What It Means to Be American
A National Conversation

Identities

How Recipe Cards and Cookbooks Fed a Mobile, Modernizing America

Scientific Methods and Rising Literacy Were Key Ingredients for a Culinary Revolution

The recipes in late 19th-century American cookbooks—precise and detailed—met the needs of cooks in a highly mobile and modern country. Image from "Recipes: cards with text; depicting a woman in a kitchen reading, a server, meat, fish and a scale." Courtesy of the New York Public Library Digital Collections.

By Helen Zoe Veit
September 18, 2017

The first edition of The Boston Cooking-School Cook Book—now known as The Fannie Farmer Cookbook—reads like a road map for 20th-century American cuisine. Published in 1896, it was filled with recipes for such familiar 19th-century dishes as potted pigeons, creamed vegetables, and mock turtle soup. But it added a forward-looking bent to older kitchen wisdom, casting ingredients such as cheese, chocolate, and ground beef—all bit players in 19th-century U.S. kitchens—in starring roles. It introduced cooks to recipes like hamburg steaks …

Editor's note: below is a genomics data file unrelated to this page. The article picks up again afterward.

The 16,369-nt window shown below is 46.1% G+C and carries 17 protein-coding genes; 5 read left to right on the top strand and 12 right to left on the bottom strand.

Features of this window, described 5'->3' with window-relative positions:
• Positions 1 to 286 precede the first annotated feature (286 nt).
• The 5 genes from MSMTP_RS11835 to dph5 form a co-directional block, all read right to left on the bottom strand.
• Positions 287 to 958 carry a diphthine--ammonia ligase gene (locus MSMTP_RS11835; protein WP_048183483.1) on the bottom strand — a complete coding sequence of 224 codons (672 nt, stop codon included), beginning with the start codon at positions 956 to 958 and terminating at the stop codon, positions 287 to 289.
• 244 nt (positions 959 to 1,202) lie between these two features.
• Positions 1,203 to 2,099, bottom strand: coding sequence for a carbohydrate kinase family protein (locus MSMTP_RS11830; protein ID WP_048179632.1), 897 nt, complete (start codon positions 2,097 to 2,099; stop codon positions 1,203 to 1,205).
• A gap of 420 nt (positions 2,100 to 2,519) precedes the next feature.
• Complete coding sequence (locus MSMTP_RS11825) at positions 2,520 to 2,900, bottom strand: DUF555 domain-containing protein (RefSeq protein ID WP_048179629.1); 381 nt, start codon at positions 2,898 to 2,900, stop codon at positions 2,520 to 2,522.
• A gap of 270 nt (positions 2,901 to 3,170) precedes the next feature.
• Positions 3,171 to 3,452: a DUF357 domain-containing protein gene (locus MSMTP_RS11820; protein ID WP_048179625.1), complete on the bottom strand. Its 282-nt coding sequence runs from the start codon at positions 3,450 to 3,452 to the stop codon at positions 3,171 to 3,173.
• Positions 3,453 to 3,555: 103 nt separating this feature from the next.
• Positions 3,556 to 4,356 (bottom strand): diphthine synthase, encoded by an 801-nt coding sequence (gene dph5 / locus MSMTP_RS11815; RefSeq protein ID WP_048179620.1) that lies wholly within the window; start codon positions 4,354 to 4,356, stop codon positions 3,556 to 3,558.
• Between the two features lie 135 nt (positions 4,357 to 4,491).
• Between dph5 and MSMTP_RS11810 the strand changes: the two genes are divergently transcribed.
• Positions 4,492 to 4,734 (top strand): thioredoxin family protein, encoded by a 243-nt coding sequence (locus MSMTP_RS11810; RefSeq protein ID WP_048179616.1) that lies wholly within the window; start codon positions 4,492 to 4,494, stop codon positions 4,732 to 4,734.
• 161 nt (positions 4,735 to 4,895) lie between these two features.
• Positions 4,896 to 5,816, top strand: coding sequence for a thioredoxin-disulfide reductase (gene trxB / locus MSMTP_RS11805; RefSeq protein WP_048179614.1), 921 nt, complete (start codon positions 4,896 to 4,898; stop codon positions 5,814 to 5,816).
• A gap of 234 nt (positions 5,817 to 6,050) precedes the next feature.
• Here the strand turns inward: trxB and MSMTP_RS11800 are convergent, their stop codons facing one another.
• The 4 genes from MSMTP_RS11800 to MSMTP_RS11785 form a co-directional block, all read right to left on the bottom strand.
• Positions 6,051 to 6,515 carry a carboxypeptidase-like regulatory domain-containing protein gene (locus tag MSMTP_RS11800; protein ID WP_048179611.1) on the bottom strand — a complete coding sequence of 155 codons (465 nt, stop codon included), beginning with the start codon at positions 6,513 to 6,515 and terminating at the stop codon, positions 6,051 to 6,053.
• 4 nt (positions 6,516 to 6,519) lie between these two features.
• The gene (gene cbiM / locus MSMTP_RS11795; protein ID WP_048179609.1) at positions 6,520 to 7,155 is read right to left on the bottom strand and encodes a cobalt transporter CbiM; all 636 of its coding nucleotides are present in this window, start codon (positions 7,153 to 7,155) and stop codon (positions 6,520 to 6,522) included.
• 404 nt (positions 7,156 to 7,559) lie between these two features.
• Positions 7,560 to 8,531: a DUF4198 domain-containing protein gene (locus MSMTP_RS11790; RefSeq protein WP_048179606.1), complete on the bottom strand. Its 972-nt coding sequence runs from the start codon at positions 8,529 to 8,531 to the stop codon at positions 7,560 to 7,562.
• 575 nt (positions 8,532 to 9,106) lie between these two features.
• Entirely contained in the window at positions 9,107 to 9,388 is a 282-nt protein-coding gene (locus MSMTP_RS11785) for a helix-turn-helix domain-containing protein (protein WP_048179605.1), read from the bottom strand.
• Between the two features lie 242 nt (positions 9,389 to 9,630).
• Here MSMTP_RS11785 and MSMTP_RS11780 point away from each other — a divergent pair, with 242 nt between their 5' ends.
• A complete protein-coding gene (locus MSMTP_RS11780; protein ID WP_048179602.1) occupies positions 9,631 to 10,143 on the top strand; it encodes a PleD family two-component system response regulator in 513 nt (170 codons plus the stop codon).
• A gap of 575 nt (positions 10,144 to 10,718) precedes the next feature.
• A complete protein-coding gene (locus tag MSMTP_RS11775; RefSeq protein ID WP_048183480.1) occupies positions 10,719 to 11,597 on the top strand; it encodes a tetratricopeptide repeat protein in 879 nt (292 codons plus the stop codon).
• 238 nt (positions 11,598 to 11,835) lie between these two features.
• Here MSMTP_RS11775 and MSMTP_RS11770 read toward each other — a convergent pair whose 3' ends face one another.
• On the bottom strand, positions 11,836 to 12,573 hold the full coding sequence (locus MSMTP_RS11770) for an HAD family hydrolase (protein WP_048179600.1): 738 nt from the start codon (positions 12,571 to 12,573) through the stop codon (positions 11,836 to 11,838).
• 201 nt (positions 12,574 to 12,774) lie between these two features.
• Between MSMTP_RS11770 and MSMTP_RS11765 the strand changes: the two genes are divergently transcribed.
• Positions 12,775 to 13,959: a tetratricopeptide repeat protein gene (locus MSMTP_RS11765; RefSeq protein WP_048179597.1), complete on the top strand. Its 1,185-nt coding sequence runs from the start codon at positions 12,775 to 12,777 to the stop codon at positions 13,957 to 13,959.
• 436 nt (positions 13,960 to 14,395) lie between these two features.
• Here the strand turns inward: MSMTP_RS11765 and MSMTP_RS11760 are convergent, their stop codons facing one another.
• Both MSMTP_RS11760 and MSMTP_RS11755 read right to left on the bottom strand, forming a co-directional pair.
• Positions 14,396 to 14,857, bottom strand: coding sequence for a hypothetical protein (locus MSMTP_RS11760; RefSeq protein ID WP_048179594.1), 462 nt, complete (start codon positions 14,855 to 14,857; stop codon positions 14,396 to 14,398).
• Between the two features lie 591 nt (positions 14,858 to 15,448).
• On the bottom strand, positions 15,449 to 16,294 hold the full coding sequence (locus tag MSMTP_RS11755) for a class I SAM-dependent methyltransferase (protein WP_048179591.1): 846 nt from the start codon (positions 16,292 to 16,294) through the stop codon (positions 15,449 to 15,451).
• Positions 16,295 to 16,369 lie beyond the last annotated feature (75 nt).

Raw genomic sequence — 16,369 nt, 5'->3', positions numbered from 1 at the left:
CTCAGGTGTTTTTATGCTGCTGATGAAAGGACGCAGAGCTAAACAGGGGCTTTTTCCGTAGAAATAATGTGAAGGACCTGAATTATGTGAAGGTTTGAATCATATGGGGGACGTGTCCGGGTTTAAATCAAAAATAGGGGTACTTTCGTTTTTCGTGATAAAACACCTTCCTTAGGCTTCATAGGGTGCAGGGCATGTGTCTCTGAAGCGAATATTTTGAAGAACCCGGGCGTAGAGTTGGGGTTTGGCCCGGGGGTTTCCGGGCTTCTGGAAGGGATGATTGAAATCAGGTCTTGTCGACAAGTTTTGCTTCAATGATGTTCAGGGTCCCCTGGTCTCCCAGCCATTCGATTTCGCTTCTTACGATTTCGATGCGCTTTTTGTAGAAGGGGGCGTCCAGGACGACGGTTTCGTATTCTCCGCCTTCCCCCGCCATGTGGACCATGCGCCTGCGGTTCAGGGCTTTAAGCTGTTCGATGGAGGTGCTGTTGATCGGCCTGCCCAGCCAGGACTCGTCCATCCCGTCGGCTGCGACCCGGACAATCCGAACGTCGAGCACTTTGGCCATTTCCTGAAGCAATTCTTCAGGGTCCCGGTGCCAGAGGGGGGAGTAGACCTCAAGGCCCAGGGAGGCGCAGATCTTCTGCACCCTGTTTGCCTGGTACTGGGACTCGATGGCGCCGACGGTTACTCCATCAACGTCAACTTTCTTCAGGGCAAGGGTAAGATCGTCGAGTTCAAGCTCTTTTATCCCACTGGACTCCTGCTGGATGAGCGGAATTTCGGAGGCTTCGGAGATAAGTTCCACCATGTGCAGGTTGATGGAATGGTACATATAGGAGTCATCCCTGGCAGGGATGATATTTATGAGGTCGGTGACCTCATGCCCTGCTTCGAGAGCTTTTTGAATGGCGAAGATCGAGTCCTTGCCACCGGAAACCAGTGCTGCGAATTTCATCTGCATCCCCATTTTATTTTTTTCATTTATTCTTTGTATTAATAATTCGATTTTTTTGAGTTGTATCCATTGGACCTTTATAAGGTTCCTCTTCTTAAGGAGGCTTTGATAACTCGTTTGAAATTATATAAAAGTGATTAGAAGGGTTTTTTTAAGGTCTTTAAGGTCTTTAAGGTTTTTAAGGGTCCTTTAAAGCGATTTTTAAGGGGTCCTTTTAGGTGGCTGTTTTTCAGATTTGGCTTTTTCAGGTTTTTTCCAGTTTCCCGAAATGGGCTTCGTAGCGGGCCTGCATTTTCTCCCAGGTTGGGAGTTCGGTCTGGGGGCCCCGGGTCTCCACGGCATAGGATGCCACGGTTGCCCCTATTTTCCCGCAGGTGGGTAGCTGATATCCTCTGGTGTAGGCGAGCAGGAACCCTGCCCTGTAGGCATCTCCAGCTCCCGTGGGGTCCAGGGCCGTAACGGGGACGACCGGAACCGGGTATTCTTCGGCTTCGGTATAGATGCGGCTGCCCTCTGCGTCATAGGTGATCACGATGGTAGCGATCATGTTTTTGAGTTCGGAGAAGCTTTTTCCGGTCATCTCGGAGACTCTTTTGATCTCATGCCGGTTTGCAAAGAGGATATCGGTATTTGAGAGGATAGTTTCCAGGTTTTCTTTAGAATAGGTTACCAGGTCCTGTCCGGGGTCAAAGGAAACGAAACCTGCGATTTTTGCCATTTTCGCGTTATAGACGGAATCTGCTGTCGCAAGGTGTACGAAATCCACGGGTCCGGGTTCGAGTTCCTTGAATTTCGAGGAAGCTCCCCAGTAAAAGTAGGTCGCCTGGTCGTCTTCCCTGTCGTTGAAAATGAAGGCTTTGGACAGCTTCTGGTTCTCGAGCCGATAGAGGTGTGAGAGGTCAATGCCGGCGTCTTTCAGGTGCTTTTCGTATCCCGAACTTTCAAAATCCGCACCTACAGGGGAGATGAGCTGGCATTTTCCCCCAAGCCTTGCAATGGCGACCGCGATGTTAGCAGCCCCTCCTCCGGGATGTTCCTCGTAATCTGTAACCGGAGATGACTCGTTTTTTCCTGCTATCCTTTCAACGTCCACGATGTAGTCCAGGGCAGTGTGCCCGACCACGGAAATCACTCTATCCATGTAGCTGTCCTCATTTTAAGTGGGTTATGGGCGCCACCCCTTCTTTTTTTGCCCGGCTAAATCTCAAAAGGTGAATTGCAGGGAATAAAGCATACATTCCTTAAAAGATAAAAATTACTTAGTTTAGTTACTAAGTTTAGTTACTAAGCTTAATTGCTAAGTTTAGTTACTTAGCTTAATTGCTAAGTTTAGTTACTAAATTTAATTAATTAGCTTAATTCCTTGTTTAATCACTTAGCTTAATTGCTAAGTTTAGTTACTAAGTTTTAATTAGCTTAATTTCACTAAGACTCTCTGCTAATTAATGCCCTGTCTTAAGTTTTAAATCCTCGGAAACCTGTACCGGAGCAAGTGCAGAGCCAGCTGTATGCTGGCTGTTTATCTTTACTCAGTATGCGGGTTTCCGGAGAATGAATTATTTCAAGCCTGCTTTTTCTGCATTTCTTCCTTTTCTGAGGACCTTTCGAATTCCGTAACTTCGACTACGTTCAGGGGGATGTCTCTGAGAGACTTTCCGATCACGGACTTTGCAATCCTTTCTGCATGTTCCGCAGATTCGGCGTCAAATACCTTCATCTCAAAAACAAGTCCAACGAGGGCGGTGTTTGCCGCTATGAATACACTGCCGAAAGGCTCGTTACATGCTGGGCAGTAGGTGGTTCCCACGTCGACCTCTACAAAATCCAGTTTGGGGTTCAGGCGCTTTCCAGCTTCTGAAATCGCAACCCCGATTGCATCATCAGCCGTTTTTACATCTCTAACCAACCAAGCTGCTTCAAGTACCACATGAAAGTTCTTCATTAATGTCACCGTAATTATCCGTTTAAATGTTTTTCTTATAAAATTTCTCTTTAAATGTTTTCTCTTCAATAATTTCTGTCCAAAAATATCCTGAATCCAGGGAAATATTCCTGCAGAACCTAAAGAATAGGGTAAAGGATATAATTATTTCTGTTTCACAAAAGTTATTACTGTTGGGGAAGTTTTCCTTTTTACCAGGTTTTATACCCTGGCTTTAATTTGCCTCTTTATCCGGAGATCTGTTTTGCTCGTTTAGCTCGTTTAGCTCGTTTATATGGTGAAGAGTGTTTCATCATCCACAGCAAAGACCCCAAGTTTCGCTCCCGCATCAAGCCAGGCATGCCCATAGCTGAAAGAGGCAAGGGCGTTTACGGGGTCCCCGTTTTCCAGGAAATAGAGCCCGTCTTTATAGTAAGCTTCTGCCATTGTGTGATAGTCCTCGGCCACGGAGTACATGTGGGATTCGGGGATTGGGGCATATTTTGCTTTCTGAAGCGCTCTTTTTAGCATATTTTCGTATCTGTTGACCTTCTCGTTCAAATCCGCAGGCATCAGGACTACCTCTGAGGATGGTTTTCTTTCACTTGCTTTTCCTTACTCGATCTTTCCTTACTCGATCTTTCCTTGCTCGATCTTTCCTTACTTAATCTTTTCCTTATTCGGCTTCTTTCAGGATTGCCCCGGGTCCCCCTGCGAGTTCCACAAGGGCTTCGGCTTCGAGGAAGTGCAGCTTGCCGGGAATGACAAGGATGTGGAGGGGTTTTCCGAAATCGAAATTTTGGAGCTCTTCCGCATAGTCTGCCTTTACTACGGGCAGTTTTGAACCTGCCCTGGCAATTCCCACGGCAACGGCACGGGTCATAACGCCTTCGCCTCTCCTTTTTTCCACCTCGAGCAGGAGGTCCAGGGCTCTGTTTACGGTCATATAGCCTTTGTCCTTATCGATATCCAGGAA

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When the Idea of Home Was Key to American Identity

From Log Cabins to Gilded Age Mansions, How You Lived Determined Whether You Belonged

Parlor scene of G. Burk, Warwick, New York. 3D stereoscopic photos of house interiors in New York in the 1800's.

By Richard White
September 11, 2017

Like viewers using an old-fashioned stereoscope, historians look at the past from two slightly different angles—then and now. The past is its own country, different from today. But we can only see that past world from our own present. And, as in a stereoscope, the two views merge.

I have been living in America’s second Gilded Age—our current era that began in the 1980s and took off in the 1990s—while writing about the first, which began in the 1870s and continued …